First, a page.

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that should have been "The HS is in control, it can
"leak" or not as it sees fit" obviously.
On 2021-11-17 9:16 p.m., David Horner
via lists.riscv.org wrote:
On 2021-11-17 8:45 p.m., Andrew
On Wed, Nov 17, 2021 at
5:41 PM Jonathan Behrens <behrensj@...
On Wed, Nov
17, 2021 at 4:19 PM Jonathan Behrens <behrensj@...
security concern was being able to probe
addresses to find accessible regions
without free of being killed on touching a
prohibited region. It was noted that this
is still present even for unit-stride in
supervisor mode when using translation to
arbitrarily probe supervisor physical
space. However, I believe these security
concerns are manageable through control
mechanisms at higher privilege levels
Could someone say what these control
mechanisms are? In particular, it seems
like a VS-mode guest operating system
could probe the entire guest physical
address space using fault-on-first load
without triggering any intervention from
HS-mode or M-mode.
Perhaps I'm being obtuse, but I'm having
trouble understanding why this specific case
is a concern: it's within VS-mode's purview to
know anything and everything about the guest
physical address space. (The situation is
materially different than S vs. U, because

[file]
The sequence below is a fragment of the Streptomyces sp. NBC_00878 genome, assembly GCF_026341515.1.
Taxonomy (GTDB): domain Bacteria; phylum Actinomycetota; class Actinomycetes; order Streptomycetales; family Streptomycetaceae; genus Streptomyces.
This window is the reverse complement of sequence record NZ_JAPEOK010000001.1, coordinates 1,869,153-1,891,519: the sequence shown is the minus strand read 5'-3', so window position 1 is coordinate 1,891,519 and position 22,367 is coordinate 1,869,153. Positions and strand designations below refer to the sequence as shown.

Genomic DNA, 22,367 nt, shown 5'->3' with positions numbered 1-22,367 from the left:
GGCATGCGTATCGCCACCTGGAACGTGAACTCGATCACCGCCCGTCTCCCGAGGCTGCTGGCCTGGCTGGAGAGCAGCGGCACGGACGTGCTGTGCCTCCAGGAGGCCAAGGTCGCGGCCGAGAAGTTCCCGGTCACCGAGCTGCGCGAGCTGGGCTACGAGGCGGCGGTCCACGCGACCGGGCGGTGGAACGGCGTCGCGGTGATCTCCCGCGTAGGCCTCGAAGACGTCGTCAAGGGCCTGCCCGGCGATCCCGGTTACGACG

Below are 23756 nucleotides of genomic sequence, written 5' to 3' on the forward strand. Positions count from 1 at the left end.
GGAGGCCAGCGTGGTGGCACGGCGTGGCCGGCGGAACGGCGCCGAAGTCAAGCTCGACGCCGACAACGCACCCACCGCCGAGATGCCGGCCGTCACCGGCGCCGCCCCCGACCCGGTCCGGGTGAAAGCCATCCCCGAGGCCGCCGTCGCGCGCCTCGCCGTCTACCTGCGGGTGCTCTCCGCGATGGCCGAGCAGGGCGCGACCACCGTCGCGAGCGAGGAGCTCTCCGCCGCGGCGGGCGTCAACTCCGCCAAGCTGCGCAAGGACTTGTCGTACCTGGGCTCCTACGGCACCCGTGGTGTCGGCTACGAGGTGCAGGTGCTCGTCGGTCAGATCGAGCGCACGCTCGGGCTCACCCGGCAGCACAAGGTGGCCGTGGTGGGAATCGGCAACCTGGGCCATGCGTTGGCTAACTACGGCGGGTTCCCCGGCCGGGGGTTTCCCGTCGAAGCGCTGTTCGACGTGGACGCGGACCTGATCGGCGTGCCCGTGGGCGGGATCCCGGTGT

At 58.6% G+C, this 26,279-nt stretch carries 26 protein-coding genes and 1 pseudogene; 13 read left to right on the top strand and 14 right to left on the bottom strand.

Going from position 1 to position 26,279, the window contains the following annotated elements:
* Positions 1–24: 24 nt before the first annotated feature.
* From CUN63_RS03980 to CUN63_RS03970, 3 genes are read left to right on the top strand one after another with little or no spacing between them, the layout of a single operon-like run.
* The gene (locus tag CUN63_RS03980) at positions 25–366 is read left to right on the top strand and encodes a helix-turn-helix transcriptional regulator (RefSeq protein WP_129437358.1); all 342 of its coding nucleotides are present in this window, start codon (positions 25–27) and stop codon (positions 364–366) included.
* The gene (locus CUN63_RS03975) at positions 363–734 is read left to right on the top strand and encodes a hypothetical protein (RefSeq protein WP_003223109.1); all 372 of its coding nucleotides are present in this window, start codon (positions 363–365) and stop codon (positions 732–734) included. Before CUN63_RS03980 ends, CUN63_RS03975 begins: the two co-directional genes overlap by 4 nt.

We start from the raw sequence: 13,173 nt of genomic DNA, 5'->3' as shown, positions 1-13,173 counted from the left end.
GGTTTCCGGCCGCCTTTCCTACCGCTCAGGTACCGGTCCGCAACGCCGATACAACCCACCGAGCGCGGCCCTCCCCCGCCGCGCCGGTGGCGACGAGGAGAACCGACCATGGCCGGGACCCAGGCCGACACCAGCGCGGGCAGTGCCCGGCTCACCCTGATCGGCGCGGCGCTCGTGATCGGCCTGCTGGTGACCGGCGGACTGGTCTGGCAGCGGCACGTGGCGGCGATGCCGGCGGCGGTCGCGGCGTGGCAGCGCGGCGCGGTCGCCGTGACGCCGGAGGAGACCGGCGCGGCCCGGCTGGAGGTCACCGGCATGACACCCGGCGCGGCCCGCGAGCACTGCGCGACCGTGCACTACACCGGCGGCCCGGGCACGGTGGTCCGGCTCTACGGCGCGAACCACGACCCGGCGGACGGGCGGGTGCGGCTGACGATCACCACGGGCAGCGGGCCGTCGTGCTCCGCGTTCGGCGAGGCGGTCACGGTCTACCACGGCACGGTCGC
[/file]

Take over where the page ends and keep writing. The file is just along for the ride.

those two share a VA space, whereas VS' GPA
space is disjoint from HS' VA space.)
The physical address space that the hypervisor
tells the guest about may not match the one
installed in hgatp. For instance, some pages of the
guest's memory might be marked copy-on-write or
swapped out to disk. Or a particular device may
supposedly be mapped into the guest VM, but actually
just be an unmapped region so the host can
trap-and-emulate any accesses to it. Even today it
is possible for a guest VM to indirectly learn that
these things might be happening, but directly being
able to check whether a page is mapped adds a new
Yeah, agreed that detecting paged-out pages is a
similar information leak.
The VS having this awareness can be very beneficial.
It allows the OS to better manage its resources. It can switch
to handling other supervisory actions while that data is
Never the less, the control mechanisms I previously mentioned
apply here as well.
The HS is in control, it can "leak" or not as it sees
(Though I think COW is not relevant here, since we're
only talking about load instructions.)